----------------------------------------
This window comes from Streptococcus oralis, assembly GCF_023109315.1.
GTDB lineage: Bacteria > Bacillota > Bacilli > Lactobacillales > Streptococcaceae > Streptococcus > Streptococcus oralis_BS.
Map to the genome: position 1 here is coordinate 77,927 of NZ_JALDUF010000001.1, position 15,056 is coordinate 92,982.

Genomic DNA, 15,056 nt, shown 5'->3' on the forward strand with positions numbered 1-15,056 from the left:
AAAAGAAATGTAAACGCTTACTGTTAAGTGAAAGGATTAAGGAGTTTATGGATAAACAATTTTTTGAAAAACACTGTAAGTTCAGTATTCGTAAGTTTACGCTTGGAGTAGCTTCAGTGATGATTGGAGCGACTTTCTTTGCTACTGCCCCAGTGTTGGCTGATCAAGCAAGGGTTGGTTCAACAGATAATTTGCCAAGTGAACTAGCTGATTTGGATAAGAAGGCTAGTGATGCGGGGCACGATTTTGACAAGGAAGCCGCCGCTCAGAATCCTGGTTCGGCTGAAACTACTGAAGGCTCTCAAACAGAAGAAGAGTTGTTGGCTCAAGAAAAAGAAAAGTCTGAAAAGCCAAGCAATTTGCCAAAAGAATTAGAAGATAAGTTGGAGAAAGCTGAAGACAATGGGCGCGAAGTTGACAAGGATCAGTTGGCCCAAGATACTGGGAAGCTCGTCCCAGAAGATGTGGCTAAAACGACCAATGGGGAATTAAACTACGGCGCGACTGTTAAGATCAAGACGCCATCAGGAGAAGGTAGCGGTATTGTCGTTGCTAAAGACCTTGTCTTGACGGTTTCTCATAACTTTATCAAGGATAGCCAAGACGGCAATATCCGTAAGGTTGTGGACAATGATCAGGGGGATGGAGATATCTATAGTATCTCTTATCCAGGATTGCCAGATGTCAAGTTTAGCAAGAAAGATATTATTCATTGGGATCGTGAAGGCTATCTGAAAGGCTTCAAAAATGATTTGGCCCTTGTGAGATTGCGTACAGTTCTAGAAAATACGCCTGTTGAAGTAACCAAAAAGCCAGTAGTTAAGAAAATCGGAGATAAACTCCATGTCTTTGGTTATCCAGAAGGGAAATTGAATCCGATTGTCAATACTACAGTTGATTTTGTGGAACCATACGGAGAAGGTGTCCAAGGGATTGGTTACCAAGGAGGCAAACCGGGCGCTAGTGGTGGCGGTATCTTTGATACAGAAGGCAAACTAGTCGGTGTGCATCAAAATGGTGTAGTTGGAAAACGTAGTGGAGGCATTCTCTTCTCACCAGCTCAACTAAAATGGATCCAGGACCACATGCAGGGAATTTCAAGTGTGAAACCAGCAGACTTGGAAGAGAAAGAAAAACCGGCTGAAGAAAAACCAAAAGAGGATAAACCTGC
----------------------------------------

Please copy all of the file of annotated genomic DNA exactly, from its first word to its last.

This window comes from Streptococcus oralis, assembly GCF_023109315.1.
GTDB lineage: Bacteria > Bacillota > Bacilli > Lactobacillales > Streptococcaceae > Streptococcus > Streptococcus oralis_BS.
Map to the genome: position 1 here is coordinate 77,927 of NZ_JALDUF010000001.1, position 15,056 is coordinate 92,982.

Genomic DNA, 15,056 nt, shown 5'->3' on the forward strand with positions numbered 1-15,056 from the left:
AAAAGAAATGTAAACGCTTACTGTTAAGTGAAAGGATTAAGGAGTTTATGGATAAACAATTTTTTGAAAAACACTGTAAGTTCAGTATTCGTAAGTTTACGCTTGGAGTAGCTTCAGTGATGATTGGAGCGACTTTCTTTGCTACTGCCCCAGTGTTGGCTGATCAAGCAAGGGTTGGTTCAACAGATAATTTGCCAAGTGAACTAGCTGATTTGGATAAGAAGGCTAGTGATGCGGGGCACGATTTTGACAAGGAAGCCGCCGCTCAGAATCCTGGTTCGGCTGAAACTACTGAAGGCTCTCAAACAGAAGAAGAGTTGTTGGCTCAAGAAAAAGAAAAGTCTGAAAAGCCAAGCAATTTGCCAAAAGAATTAGAAGATAAGTTGGAGAAAGCTGAAGACAATGGGCGCGAAGTTGACAAGGATCAGTTGGCCCAAGATACTGGGAAGCTCGTCCCAGAAGATGTGGCTAAAACGACCAATGGGGAATTAAACTACGGCGCGACTGTTAAGATCAAGACGCCATCAGGAGAAGGTAGCGGTATTGTCGTTGCTAAAGACCTTGTCTTGACGGTTTCTCATAACTTTATCAAGGATAGCCAAGACGGCAATATCCGTAAGGTTGTGGACAATGATCAGGGGGATGGAGATATCTATAGTATCTCTTATCCAGGATTGCCAGATGTCAAGTTTAGCAAGAAAGATATTATTCATTGGGATCGTGAAGGCTATCTGAAAGGCTTCAAAAATGATTTGGCCCTTGTGAGATTGCGTACAGTTCTAGAAAATACGCCTGTTGAAGTAACCAAAAAGCCAGTAGTTAAGAAAATCGGAGATAAACTCCATGTCTTTGGTTATCCAGAAGGGAAATTGAATCCGATTGTCAATACTACAGTTGATTTTGTGGAACCATACGGAGAAGGTGTCCAAGGGATTGGTTACCAAGGAGGCAAACCGGGCGCTAGTGGTGGCGGTATCTTTGATACAGAAGGCAAACTAGTCGGTGTGCATCAAAATGGTGTAGTTGGAAAACGTAGTGGAGGCATTCTCTTCTCACCAGCTCAACTAAAATGGATCCAGGACCACATGCAGGGAATTTCAAGTGTGAAACCAGCAGACTTGGAAGAGAAAGAAAAACCGGCTGAAGAAAAACCAAAAGAGGATAAACCTGC